Monday, April 11, 2011

The Bank's Assets

You're thinking of investing in a business.  If the business owns, say, a locomotive, you know what it's worth: you can get a good guess out of a trade pub.  If the business went broke, you know you'd have a fair chance of selling the locomotive to somebody else.  But what if the business owns (be still my soul) "IP"--intellectual property, patents, copyrights, trademarks, trade secrets.  How do you know what they're worth?  There's nothing comparable--that's the point, they're unique.  Indeed, the real point of the IP is to prevent anyone from copying your gem of an idea.  In short, squishy numbers.

Comes now Greg Farrell, explaining how you've got a similar problem evaluating a bank:

A falling share price at an investment bank isn't just a measure of personal wealth for employees and a metric to use when senior executives wanted to figure out when they could retire.  When a bank hits hard times, there are no factories to sell or hard inventory that can be used as collateral toward a loan.  The assets of an investment bank are its loans, its funding commitments, and the securities it holds.  The share price represents the excess reservoir of capital that a bank can draw on aw a cushion against losses.  At the worst possible time in [the history of Merrill Lynch, the brokerage/bank] when it was holding more than $30 billion of toxic assets on its balance sheet--enough to wipe the firm out--a plummeting stock price was shrinking the firm's capital base.  It was yet another hole in the ship's hull.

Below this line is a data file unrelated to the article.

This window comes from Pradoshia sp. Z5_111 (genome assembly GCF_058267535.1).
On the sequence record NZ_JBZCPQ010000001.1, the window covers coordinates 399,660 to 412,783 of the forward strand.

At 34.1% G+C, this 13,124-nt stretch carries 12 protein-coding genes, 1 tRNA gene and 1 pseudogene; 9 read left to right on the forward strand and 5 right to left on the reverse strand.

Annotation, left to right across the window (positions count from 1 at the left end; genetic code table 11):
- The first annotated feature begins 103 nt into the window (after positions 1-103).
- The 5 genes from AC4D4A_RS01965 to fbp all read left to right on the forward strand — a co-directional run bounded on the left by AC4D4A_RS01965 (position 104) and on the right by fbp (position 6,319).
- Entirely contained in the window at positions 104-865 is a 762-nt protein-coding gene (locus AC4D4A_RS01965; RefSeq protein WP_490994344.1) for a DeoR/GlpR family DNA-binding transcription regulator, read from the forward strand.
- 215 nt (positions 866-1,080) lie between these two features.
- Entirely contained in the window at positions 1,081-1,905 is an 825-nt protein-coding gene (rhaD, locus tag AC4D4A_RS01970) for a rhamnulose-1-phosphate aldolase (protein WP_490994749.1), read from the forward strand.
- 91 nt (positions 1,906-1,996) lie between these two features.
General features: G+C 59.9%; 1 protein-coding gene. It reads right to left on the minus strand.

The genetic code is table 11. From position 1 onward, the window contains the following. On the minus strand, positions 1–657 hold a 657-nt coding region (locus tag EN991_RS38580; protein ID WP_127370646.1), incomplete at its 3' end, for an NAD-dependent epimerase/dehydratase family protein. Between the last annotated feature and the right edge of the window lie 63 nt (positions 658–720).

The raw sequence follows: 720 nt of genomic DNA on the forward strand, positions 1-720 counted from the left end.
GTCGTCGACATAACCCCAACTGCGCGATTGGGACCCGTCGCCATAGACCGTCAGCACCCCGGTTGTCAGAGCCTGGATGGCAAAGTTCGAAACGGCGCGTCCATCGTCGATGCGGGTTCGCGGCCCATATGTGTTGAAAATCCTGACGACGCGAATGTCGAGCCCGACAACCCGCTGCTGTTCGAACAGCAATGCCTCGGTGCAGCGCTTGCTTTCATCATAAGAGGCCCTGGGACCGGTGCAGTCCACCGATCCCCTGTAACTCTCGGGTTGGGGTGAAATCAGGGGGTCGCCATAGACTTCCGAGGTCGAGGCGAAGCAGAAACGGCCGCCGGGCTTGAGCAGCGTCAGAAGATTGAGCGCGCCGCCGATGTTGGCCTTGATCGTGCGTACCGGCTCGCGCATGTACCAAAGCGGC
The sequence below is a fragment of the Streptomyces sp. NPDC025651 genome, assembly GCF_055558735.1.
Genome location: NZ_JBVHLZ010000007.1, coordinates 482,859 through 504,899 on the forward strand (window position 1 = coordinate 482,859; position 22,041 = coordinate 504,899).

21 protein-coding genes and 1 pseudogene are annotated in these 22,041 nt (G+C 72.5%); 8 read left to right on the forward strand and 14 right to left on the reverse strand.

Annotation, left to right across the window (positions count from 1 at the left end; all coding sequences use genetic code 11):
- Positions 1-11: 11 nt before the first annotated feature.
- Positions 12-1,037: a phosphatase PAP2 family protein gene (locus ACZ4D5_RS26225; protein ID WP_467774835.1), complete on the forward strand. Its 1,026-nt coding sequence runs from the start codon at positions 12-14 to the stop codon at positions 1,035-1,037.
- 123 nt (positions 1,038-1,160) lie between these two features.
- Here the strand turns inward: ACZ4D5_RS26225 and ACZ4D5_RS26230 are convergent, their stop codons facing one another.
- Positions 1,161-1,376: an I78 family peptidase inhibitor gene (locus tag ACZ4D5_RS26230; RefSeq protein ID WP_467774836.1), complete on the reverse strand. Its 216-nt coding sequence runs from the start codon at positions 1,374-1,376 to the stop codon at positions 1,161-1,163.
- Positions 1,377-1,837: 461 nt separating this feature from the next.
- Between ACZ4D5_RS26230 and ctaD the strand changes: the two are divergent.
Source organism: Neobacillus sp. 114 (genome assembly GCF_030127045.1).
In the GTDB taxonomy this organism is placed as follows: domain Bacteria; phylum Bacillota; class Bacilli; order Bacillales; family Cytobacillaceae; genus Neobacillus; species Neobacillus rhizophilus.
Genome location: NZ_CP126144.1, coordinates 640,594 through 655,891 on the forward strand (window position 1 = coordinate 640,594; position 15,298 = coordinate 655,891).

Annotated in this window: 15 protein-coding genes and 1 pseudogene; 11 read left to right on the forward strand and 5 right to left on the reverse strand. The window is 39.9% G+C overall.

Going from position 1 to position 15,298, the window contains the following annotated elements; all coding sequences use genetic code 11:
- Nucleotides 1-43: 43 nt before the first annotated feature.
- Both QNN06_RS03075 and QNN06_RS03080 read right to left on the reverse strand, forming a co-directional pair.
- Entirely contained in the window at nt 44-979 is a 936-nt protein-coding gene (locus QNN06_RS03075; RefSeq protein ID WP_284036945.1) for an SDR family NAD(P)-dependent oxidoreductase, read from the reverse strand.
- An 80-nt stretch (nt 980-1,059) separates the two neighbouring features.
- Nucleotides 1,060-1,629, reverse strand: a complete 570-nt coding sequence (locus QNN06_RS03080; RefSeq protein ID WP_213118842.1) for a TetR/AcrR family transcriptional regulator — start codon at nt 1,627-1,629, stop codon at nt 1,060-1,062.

Afterthought:  Or is there less here than meets the eye?  Farrell says that a bank's assets include "its funding commitments."  Then he says the share price represents "the excess reservoir of capital that a bank can draw on..." Are these two the same?  If so, the only (not very interesting) point is that the "funding commitments" probably don't show up as a balance sheet asset, even though they might be available as a matter of law.  Much different if "the excess reservoir of capital" is something more than its "commitments"--e.g., perhaps its prestige or power in the market place, such as to impel people to lend it money even though they may not be bound to do so as a matter of law.  

1 comment:

Anonymous said...

Its much worse than it seems.

The only real assets of an investment bank are its buccaneers. If you separate them from the bank, all you have is a balance sheet, which doesn't nearly reflect the profitability of the average investment bank.

In other words, even though the assets of an investment bank are (usually) liquid, the liquidation value of a typical investment bank is far less than its going-concern value.